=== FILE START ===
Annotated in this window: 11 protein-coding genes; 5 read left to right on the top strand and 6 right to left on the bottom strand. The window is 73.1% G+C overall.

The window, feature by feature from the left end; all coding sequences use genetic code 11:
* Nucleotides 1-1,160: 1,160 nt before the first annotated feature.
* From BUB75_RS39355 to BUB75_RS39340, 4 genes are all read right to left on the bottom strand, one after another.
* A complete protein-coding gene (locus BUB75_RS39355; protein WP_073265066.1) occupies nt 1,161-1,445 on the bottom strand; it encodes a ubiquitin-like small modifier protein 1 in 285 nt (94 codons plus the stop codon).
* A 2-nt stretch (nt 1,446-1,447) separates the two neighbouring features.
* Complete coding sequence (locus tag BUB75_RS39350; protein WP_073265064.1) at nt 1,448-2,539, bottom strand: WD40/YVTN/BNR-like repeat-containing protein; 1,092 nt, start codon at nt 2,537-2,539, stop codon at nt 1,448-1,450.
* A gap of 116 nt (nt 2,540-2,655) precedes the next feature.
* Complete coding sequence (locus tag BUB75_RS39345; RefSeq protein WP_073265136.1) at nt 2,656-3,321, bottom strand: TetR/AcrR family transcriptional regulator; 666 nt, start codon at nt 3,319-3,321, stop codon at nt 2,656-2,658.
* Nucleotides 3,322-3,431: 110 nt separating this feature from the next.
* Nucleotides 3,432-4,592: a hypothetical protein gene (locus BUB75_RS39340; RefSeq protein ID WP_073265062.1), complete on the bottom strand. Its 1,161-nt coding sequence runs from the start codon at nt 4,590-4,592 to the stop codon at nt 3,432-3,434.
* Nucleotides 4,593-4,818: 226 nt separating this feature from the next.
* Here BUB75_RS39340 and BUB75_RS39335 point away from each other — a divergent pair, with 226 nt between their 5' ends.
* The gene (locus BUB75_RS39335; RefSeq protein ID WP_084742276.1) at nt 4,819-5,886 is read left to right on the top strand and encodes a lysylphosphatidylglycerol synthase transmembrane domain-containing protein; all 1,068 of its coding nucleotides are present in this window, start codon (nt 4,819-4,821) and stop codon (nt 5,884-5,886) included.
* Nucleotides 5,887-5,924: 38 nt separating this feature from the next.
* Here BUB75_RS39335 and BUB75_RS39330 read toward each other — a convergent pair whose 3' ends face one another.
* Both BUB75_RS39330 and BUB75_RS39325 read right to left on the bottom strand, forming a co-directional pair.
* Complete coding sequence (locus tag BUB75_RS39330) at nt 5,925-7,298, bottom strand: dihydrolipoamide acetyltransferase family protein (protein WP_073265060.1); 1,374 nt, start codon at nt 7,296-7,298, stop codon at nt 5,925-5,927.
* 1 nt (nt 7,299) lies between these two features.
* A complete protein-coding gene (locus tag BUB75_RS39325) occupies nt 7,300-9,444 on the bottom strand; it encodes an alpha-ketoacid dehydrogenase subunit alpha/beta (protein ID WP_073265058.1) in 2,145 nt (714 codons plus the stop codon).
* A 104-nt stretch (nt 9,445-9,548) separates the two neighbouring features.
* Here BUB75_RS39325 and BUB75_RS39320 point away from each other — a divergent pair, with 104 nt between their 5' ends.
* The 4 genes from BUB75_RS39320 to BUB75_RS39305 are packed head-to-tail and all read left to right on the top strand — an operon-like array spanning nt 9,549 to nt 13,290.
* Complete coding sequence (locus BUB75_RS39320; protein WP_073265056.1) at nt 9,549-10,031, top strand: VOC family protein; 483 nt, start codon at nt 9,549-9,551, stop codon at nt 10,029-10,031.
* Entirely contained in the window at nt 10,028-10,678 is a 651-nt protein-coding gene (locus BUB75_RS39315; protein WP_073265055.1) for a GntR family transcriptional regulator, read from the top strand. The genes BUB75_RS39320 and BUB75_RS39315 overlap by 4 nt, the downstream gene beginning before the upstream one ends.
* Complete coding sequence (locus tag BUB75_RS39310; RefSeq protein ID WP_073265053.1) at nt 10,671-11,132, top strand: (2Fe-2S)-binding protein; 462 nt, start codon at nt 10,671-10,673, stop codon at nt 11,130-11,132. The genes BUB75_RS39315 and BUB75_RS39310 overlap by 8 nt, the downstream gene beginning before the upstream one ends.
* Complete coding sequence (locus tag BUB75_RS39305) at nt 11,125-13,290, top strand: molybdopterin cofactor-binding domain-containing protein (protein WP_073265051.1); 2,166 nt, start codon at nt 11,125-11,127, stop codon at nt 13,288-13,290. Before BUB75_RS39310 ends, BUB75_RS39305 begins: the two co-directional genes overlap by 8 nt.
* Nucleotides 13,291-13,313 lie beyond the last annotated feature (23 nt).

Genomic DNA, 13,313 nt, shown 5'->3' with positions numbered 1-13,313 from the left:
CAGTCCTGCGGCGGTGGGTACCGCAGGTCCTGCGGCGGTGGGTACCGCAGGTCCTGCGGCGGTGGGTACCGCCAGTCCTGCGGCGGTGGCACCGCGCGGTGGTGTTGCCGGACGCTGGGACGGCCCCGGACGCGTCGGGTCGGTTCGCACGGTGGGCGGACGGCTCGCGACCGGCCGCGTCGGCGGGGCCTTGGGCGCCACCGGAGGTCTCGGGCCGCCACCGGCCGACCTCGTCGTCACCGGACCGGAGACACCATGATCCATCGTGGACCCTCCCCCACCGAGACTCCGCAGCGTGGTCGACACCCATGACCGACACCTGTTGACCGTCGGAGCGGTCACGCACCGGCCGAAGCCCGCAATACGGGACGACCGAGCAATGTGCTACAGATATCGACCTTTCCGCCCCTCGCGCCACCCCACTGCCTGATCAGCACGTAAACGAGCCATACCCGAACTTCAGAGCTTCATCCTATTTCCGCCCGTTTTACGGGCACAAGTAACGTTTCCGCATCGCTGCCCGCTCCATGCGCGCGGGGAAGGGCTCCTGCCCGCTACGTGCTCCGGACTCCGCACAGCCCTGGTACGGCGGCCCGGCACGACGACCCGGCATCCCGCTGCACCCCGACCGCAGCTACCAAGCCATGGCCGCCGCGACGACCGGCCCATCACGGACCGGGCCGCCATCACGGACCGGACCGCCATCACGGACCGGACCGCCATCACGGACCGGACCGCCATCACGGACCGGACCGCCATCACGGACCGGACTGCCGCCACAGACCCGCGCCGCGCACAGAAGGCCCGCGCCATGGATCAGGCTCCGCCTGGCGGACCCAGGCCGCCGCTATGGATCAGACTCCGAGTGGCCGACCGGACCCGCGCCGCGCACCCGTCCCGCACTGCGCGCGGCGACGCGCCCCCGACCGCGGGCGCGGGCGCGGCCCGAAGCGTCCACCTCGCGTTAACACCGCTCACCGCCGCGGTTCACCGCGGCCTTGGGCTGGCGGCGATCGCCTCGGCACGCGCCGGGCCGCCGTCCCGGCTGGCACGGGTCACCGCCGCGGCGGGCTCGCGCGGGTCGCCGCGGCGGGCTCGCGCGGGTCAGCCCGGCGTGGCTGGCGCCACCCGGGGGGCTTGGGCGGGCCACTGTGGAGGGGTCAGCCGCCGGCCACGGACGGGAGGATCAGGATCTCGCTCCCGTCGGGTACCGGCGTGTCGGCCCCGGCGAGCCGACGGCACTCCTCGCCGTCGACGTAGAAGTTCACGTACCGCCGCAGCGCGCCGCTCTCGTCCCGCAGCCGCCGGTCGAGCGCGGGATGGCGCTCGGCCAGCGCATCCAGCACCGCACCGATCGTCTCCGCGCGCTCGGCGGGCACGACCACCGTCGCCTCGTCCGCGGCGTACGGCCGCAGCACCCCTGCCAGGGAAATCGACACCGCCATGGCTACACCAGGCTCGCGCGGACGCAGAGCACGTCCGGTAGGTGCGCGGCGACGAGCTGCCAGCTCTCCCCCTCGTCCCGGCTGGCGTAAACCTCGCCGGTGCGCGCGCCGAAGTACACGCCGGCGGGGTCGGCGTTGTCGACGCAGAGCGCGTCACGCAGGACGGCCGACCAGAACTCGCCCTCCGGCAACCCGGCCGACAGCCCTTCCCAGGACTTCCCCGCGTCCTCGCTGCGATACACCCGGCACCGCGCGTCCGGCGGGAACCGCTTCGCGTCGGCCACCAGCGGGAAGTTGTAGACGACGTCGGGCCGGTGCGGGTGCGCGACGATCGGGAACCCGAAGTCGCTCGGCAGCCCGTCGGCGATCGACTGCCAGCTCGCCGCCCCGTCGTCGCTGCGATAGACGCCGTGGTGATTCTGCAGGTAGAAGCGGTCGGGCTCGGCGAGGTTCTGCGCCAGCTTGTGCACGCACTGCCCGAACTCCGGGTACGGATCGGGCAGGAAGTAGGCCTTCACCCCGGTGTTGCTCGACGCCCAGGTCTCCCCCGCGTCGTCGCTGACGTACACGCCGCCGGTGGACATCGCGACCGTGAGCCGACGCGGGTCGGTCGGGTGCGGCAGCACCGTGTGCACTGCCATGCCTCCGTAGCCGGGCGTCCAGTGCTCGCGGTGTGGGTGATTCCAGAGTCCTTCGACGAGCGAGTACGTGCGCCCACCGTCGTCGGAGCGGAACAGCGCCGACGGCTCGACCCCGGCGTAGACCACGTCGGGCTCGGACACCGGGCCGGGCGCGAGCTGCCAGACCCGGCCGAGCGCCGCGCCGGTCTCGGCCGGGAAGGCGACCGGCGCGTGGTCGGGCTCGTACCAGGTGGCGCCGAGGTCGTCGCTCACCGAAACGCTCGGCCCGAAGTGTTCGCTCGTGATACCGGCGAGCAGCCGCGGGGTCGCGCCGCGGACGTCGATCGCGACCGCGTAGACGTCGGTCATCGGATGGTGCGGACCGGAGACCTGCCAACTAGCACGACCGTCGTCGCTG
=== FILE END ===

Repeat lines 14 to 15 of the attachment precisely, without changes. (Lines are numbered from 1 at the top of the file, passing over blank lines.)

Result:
* The gene (locus BUB75_RS39335; RefSeq protein ID WP_084742276.1) at nt 4,819-5,886 is read left to right on the top strand and encodes a lysylphosphatidylglycerol synthase transmembrane domain-containing protein; all 1,068 of its coding nucleotides are present in this window, start codon (nt 4,819-4,821) and stop codon (nt 5,884-5,886) included.
* Nucleotides 5,887-5,924: 38 nt separating this feature from the next.